12/2/10 Lena, Brad, both about 22
"There but for the grace of God go I" As I share the gospel on a regular basis I'm constantly reminded of who I really am if it wasn't for the grace of God working in me. Today I met with Santosh, an IIT grad student and fellow believer at church. We headed to Starbucks, where we met two education students named Lena and Brad. Brad's mother was a legalistic Baptist and as he grew older he realized she was merely going through the motions of faith, and he rejected organized religion and the idea of a personal God who holds people accountable. He seemed to have been greatly influenced by Lena, whose mother encouraged her to try different religions as she grew up, which she did. She ended up in the "Ünity Church of Practical Christianity", having served as a youth leader for several years and is now in a regional position of some sort for the Chicago area. Lena agrees with her "church" teachings that there is no personal God (therefore he can't get angry with us); that we create our own reality through the power of thought; that there is no good or evil (only things that make you feel bad or good, which affects ones ability to create your own reality); and that the Bible is just a collection of allegorical stories. Lena kept referring to the importance of having fun, laughing a lot, and enjoying life when it comes to religion, and all references to what she perceived as "good" were based on how well they made her feel. She denied any sense of right or wrong, even when it came to extremes like Hitler and the Holocaust. We talked on a more theoretical level, but later it hit me how horrible the reality of what she was saying really was - millions of people being tortured and killed wouldn't be a bad thing unless she felt bad about it. Since having an "öpen mind" seemed to be one of her highest ideals, I appealed to the possibility of a personal God who holds us accountable for our actions - but she and Brad mocked the idea of a God who would "lord it over them" and tell them what to do. They were becoming uncomfortable with my questions about accountability to God, so as they prepared to leave I warned them that, just as an atheist can't erase God by refusing to believe in Him, so they can't erase God's laws by refusing to believe in them either.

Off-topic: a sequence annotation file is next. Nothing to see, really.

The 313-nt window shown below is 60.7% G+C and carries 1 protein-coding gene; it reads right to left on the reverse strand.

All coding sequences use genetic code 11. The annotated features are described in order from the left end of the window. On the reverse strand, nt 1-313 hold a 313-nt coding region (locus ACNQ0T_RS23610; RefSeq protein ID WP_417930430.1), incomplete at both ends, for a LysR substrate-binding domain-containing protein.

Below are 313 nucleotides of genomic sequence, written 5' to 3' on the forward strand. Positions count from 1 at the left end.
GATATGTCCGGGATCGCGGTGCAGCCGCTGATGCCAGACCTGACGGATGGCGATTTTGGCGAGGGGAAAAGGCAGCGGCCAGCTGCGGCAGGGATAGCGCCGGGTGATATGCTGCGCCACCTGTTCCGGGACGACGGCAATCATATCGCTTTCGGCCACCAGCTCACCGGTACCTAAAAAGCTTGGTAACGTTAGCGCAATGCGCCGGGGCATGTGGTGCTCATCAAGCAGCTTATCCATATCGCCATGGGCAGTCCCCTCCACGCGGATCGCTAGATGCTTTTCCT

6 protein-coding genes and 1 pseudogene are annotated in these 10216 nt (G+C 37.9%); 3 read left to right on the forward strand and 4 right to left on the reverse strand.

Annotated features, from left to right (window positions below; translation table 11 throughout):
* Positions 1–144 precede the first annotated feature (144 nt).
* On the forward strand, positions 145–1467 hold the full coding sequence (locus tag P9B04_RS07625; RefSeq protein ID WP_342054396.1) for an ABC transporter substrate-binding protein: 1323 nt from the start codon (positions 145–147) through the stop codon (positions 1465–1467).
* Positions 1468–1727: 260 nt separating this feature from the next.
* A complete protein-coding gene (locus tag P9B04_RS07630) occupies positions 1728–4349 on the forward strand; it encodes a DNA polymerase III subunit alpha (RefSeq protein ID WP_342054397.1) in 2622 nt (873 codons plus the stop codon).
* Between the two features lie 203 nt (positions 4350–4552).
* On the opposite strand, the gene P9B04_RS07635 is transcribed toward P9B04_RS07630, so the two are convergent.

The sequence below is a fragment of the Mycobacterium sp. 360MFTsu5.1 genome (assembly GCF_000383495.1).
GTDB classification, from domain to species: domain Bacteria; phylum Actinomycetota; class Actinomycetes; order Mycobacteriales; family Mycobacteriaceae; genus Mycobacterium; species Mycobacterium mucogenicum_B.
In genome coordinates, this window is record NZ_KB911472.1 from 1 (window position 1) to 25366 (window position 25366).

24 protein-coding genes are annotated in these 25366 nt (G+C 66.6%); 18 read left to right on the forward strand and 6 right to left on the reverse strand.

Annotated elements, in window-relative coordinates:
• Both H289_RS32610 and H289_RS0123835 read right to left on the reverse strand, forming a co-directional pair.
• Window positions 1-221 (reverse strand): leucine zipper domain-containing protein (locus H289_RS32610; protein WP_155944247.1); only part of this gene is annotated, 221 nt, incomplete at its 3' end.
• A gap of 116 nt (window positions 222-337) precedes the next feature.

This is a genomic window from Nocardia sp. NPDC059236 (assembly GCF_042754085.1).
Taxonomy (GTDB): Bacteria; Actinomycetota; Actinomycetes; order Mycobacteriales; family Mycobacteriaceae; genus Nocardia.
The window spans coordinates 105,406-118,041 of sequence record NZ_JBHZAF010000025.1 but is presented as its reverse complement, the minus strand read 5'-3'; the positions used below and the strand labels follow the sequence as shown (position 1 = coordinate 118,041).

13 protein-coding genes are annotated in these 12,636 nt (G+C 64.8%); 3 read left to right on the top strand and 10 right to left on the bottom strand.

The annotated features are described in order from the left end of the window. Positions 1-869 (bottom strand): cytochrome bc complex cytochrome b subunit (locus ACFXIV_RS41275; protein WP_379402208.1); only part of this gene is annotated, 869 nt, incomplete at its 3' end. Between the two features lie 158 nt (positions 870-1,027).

In hindsight, I believe I could have taken a better approach: Lena claimed to have read the Bible through seven times and that she accepts all other religions. I could have asked what she knew of biblical Christianity, correcting her false perceptions as she went. At least that would have allowed the gospel to be more clearly discussed.